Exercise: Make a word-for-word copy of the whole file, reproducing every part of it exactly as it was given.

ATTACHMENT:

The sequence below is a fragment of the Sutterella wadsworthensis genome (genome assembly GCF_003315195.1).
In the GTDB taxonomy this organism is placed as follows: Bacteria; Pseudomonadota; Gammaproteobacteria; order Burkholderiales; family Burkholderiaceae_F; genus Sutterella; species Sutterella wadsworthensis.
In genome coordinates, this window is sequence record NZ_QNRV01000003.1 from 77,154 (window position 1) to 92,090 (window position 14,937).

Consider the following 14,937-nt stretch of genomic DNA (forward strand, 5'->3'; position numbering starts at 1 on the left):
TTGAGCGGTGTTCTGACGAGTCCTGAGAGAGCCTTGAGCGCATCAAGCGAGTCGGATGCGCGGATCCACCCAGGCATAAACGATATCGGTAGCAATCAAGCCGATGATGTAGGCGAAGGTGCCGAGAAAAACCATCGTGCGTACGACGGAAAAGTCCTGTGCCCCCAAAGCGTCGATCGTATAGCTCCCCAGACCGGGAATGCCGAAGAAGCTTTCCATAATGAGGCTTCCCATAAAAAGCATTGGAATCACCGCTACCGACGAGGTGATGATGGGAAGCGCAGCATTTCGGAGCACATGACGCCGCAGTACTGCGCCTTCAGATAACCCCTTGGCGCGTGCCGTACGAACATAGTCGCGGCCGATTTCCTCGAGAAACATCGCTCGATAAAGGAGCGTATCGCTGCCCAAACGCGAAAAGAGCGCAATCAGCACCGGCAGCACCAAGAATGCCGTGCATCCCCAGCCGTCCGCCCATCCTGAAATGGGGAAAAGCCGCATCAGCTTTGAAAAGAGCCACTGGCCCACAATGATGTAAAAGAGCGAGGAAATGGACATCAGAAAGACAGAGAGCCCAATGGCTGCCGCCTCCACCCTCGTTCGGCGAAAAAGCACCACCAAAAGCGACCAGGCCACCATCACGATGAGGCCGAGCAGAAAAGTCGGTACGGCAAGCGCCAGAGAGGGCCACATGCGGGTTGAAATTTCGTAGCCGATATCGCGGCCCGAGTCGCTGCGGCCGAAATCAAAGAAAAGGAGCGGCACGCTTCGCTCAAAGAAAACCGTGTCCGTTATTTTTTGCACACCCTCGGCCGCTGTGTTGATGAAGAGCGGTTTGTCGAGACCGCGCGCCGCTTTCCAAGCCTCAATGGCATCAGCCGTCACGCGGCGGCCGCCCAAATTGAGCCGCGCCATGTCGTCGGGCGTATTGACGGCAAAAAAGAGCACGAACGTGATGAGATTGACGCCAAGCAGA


The sequence below is a fragment of the Sutterella wadsworthensis genome (genome assembly GCF_003315195.1).
In the GTDB taxonomy this organism is placed as follows: Bacteria; Pseudomonadota; Gammaproteobacteria; order Burkholderiales; family Burkholderiaceae_F; genus Sutterella; species Sutterella wadsworthensis.
In genome coordinates, this window is sequence record NZ_QNRV01000003.1 from 77,154 (window position 1) to 92,090 (window position 14,937).

Consider the following 14,937-nt stretch of genomic DNA (forward strand, 5'->3'; position numbering starts at 1 on the left):
TTGAGCGGTGTTCTGACGAGTCCTGAGAGAGCCTTGAGCGCATCAAGCGAGTCGGATGCGCGGATCCACCCAGGCATAAACGATATCGGTAGCAATCAAGCCGATGATGTAGGCGAAGGTGCCGAGAAAAACCATCGTGCGTACGACGGAAAAGTCCTGTGCCCCCAAAGCGTCGATCGTATAGCTCCCCAGACCGGGAATGCCGAAGAAGCTTTCCATAATGAGGCTTCCCATAAAAAGCATTGGAATCACCGCTACCGACGAGGTGATGATGGGAAGCGCAGCATTTCGGAGCACATGACGCCGCAGTACTGCGCCTTCAGATAACCCCTTGGCGCGTGCCGTACGAACATAGTCGCGGCCGATTTCCTCGAGAAACATCGCTCGATAAAGGAGCGTATCGCTGCCCAAACGCGAAAAGAGCGCAATCAGCACCGGCAGCACCAAGAATGCCGTGCATCCCCAGCCGTCCGCCCATCCTGAAATGGGGAAAAGCCGCATCAGCTTTGAAAAGAGCCACTGGCCCACAATGATGTAAAAGAGCGAGGAAATGGACATCAGAAAGACAGAGAGCCCAATGGCTGCCGCCTCCACCCTCGTTCGGCGAAAAAGCACCACCAAAAGCGACCAGGCCACCATCACGATGAGGCCGAGCAGAAAAGTCGGTACGGCAAGCGCCAGAGAGGGCCACATGCGGGTTGAAATTTCGTAGCCGATATCGCGGCCCGAGTCGCTGCGGCCGAAATCAAAGAAAAGGAGCGGCACGCTTCGCTCAAAGAAAACCGTGTCCGTTATTTTTTGCACACCCTCGGCCGCTGTGTTGATGAAGAGCGGTTTGTCGAGACCGCGCGCCGCTTTCCAAGCCTCAATGGCATCAGCCGTCACGCGGCGGCCGCCCAAATTGAGCCGCGCCATGTCGTCGGGCGTATTGACGGCAAAAAAGAGCACGAACGTGATGAGATTGACGCCAAGCAGA